As to the nonsense about war criminals having nowhere to hide, they do. Behind a Security Council veto, for one. And behind a compliant press, whose deafness, dumbness and blindness owes much to Chauvinism, and the fact that letting the White House, State Department, and Pentagon write your copy is a good business model. Keeps cost down.
Up to now, Milosevic has been under indictment for murder and deportation, in connection with events in Kosovo. The White House and State Department and Pentagon, and yes, the media too, tried, and convicted Milosevic of committing genocide in Kosovo. There were 100,000 missing and presumed dead. Then 10,000. Then forensic pathologists turned up only 2,000 corpses, none in mass graves, their identities (were they ethnic Albanian Kosovars?) uncertain. Then doubts arose about the authenticity of the Racak massacre, the casus belli for terrorizing Yugoslavia with bombs for 78 days. And then the indictment came, and with it, no charge of genocide.
Now, in new indictments, Milosevic is charged with genocide in connection with earlier wars in Croatia and Bosnia. It’s as if the tribunal had come up with the charge first and has worked backwards from there. Now that we’ve made the charge, we’ll need the evidence to make it stick.
Genocide? In what connection has that word been uttered before? East Timor. That genocide was carried out by a pal of Washington’s, the dictator Suharto, right under Washington’s nose and with its full approval. Nothing as insignificant as genocide was going to stand in the way of US businesses turning handsome profits in an Indonesia known as an “investor’s paradise,” “hell” being more frequently uttered by those who have to work there. And yet there was no indictment. Earlier, Suharato had arranged for the systematic killing of between 500,000 and one million communists, while Washington checked off the names. No indictment for that crime either.
Iraq. Over the last decade, US enforced sanctions of mass destruction have killed over one million Iraqis. That’s a genocide. Will the perpetrators be held accountable? No. They wield a Security Council veto.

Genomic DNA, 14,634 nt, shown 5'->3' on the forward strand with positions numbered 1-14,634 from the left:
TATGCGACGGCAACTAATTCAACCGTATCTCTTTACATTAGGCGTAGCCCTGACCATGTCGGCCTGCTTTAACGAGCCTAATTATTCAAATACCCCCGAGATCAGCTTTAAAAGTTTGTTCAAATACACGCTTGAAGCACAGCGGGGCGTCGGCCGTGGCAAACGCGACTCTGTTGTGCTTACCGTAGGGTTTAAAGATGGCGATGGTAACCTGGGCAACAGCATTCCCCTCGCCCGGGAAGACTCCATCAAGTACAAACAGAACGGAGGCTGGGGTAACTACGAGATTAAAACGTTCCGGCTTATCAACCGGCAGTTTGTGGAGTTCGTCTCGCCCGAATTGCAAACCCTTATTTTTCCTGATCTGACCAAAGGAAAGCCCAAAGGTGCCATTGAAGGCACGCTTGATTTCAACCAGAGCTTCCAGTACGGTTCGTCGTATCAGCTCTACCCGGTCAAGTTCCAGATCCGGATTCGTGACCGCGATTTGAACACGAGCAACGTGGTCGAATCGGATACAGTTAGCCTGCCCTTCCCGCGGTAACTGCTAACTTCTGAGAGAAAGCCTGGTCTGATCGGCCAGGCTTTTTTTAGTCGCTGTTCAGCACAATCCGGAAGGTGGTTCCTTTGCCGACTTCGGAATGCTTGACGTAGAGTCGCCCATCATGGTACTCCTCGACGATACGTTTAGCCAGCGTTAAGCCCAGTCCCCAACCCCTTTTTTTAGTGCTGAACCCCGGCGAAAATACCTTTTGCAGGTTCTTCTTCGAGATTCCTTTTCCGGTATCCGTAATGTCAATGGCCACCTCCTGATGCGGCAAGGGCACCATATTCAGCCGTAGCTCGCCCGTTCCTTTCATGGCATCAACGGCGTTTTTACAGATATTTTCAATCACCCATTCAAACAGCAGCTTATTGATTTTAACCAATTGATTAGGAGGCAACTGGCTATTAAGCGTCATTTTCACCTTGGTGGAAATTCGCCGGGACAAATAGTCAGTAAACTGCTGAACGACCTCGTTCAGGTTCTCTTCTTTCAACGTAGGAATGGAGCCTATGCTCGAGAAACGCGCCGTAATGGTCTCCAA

The Security Council set up the Hague Tribunal, which means Security Council members, some of which committed brazen war crimes in their 78-day terror campaign against Yugoslavia, will never be indicted, unless you assume the tribunal’s prosecutors are going to indict their bosses who appointed them.
An International Criminal Court, which would obviate the Security Council striking tribunals, and allow anyone to be indicted, won’t do the trick either. Washington won’t agree to it, unless Americans are given blanket immunity from prosecution, or Washington controls who’s indicted.
And it also means that war crimes, crimes against humanity, and genocides, committed by permanent members of the Security Council and their allies, will never be the subject of a tribunal. Handy, isn’t it?
So, this is what we get as justice. Washington backs fascist elements in Croatia and Islamists in Bosnia and Kosovo connected to Osama bin Laden, the Yugoslav federation spins apart under the pressure of the centrifugal forces nurtured by Security Council members, and the Serbs, at the center of the opposition, are branded the new Nazis, and are brought before a Security Council created tribunal to answer for crimes against humanity by the very forces that set in motion the descent into war and terrorism and chaos, and now, growing poverty.
Justice? How about its very antithesis?
Mr. Steve Gowans is a writer and political activist who lives in Ottawa, Canada.